Amidst the lockdown it is more than a busy day for Indurani Murmu of Hesopara village in Gola administrative block in Ramgarh district. When citizens across the country were staying indoors for fear of contracting the coronavirus, she, as a banking correspondent, has been going to the bank near Gola block office, which is nearly 15 km from her village.
When she has to go to the bank, she starts at 8 am. Depending on the work and time she spends waiting so as to avoid the sun, she reaches home in the evening, latest by 7 pm. It is somewhat easy for her when she has to visit the houses in her village and those nearby.
She visits houses of members of self-help groups and village organizations to complete work related to their bank accounts. Indurani Murmu and many banking correspondents and bank sakhis like her have been bridging the banking divide during the pandemic.
SHGs’ lockdown support
The National Rural Livelihood Mission (NRLM) under the Ministry of Rural Development has supported the creation of self-help groups (SHGs) across the country. The 6.3 million SHGs spread across the states have helped bring women together, to empower them and the society.
Approximately 69 million women of the SHGs help each other by doing collective savings, promoting livelihood activities and giving emotional and financial support when needed. They also work with the panchayat at the village level on various development issues.
In the administration’s fight against COVID-19, these SHG women have come forward to offer support. The SHG women willingly help in whatever way they can, to keep rural India sustain itself during this coronavirus crisis.
From among the SHG members, some women are selected to handle banking related matters of their SHG. They are generally called as bank sakhis. The primary responsibilities of the bank sakhi are deposits, withdrawals and disbursement of funds among the SHG women on normal days.
They also do a timely audit of their SHGs for keeping transparency in their transactions. Sometimes the promoting organizations train the bank sakhis to handle works related to the bank. For the bank also it becomes easier as the bank sakhis are well aware of their work and coordinate with the villagers.
Apart from handling the accounts of SHGs, the bank sakhis also assist in registration and withdrawal of government-allocated funds for old age pension scheme, widow pension scheme and differently-abled pension scheme whose beneficiaries are most often unable to do so by themselves.
Rajjo Devi (73) lives with her daughter-in-law and grandson in Hesopara village. Her son, the only earning member of the family, lost his job as a laborer at a construction site in Ahmedabad and stopped sending money to the family during the lockdown. He was also not in a position to come back to the village.
“Because of Indurani I got Rs 1,500 cash from the old age pension scheme,” Rajjo Devi told VillageSquare.in. “I had been trying to get the amount since the lockdown started. Since Indurani got me the money, my family is able to manage without my son’s support.”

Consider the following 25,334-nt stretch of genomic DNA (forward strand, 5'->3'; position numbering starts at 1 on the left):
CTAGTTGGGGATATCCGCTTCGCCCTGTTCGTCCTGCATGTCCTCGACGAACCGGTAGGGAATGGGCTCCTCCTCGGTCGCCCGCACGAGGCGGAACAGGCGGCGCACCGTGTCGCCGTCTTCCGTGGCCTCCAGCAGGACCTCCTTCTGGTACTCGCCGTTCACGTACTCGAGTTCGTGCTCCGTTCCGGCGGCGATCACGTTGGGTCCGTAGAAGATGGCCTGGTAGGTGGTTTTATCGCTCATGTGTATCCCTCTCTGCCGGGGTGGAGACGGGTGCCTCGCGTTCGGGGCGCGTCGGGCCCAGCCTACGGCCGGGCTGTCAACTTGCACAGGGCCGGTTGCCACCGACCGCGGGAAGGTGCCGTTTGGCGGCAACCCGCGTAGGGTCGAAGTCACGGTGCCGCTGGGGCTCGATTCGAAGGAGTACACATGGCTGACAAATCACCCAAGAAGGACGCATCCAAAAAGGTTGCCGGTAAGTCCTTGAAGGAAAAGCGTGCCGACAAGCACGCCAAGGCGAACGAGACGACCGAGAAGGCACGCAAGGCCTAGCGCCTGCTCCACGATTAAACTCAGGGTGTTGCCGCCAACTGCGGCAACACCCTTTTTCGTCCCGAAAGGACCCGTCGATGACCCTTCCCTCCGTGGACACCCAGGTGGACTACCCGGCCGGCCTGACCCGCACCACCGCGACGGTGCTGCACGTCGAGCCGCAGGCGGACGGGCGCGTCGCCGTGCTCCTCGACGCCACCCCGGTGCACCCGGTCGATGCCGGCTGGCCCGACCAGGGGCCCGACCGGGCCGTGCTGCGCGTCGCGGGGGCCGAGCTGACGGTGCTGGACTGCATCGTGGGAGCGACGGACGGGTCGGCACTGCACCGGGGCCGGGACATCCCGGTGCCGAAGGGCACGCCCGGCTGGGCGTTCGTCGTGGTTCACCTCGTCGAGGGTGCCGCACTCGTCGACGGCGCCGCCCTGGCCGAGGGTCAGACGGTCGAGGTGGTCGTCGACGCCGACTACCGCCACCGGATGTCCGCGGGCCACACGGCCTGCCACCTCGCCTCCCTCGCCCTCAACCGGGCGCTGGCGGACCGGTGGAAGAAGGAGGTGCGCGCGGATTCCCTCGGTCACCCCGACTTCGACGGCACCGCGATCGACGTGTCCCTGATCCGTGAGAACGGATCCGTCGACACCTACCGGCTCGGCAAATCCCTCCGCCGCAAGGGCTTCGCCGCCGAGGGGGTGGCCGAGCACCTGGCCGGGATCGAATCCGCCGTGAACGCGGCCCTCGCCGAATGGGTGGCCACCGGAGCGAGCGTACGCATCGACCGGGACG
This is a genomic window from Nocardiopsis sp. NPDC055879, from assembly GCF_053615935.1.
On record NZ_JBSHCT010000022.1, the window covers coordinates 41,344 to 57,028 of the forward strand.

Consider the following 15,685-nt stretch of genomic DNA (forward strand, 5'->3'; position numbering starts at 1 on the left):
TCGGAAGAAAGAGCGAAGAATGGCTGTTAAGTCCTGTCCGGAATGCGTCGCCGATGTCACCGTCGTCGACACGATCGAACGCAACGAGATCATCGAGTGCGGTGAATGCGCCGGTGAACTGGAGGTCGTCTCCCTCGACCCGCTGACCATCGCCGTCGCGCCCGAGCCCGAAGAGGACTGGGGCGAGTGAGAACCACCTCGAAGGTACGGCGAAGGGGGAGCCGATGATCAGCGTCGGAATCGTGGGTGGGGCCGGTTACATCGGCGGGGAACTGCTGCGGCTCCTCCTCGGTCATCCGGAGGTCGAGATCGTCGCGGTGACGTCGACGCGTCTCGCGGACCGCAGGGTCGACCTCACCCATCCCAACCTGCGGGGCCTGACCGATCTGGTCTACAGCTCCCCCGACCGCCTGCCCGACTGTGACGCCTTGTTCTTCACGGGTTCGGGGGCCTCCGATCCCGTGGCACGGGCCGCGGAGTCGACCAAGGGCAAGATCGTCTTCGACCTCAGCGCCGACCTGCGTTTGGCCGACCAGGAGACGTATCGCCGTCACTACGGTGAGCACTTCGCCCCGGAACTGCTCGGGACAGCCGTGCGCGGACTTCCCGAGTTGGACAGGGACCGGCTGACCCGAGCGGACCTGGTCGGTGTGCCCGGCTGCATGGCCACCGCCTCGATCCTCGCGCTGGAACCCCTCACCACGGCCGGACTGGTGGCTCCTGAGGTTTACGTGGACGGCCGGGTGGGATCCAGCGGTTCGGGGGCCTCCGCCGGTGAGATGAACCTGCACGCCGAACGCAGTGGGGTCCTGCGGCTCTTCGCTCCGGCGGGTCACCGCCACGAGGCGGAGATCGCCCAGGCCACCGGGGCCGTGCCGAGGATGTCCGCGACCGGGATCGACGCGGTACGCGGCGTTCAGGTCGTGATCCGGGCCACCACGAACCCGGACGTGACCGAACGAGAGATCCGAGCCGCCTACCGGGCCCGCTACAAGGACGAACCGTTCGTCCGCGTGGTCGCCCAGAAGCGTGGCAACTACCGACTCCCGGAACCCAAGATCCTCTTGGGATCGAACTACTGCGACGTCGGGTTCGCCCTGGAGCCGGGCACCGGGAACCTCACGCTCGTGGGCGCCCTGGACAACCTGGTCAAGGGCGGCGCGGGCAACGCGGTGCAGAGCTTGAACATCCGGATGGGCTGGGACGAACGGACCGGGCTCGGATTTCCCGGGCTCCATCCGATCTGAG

As a COVID-19 relief measure, the government announced a Direct Benefit Transfer (DBT) of Rs 500 in the Jan Dhan accounts of women. This came as a boon for millions of rural poor of the country. There was an expected rush at the bank due to the release of this DBT fund.
Just like Indurani Murmu, 8,800 banking correspondents and 21,600 bank sakhis are working across the country during lockdown and supporting bank administration in managing customer rush at branches during DBT payment and ensuring social distancing.
These women have become the primary source of information dissemination in rural areas, about the financial provisions announced by the government. In some places, the bank sakhis get a nominal remuneration for their work, but most of them offer voluntary service.
In rural localities where operating regular branches are not feasible, the banks provide banking services through a bank kiosk center. The banking correspondents or bank sakhis manage the kiosks. The doorstep service that the sakhis provide at this juncture helps keep the distressed poor stay fed.
“In the initial days, when lockdown started, I was struggling to do my work as a bank sakhi since the villagers were apprehensive about trusting me with money-related work,” Indurani Murmu told VillageSquare.in.
Sometimes police personnel stopped her when she was on her way to the bank or while visiting beneficiaries. Later, when the lockdown guidelines were eased, the bank issued her an identity card so that she could continue her work without difficulties.
Indurani Murmu said that she always takes proper care with regard to hygiene and maintains physical distancing in public. The villagers see her as a woman working selflessly and fearlessly during this pandemic and hail her as a corona warrior.
Gyanesh Nanore is a researcher at VikasAnvesh Foundation. Views are personal.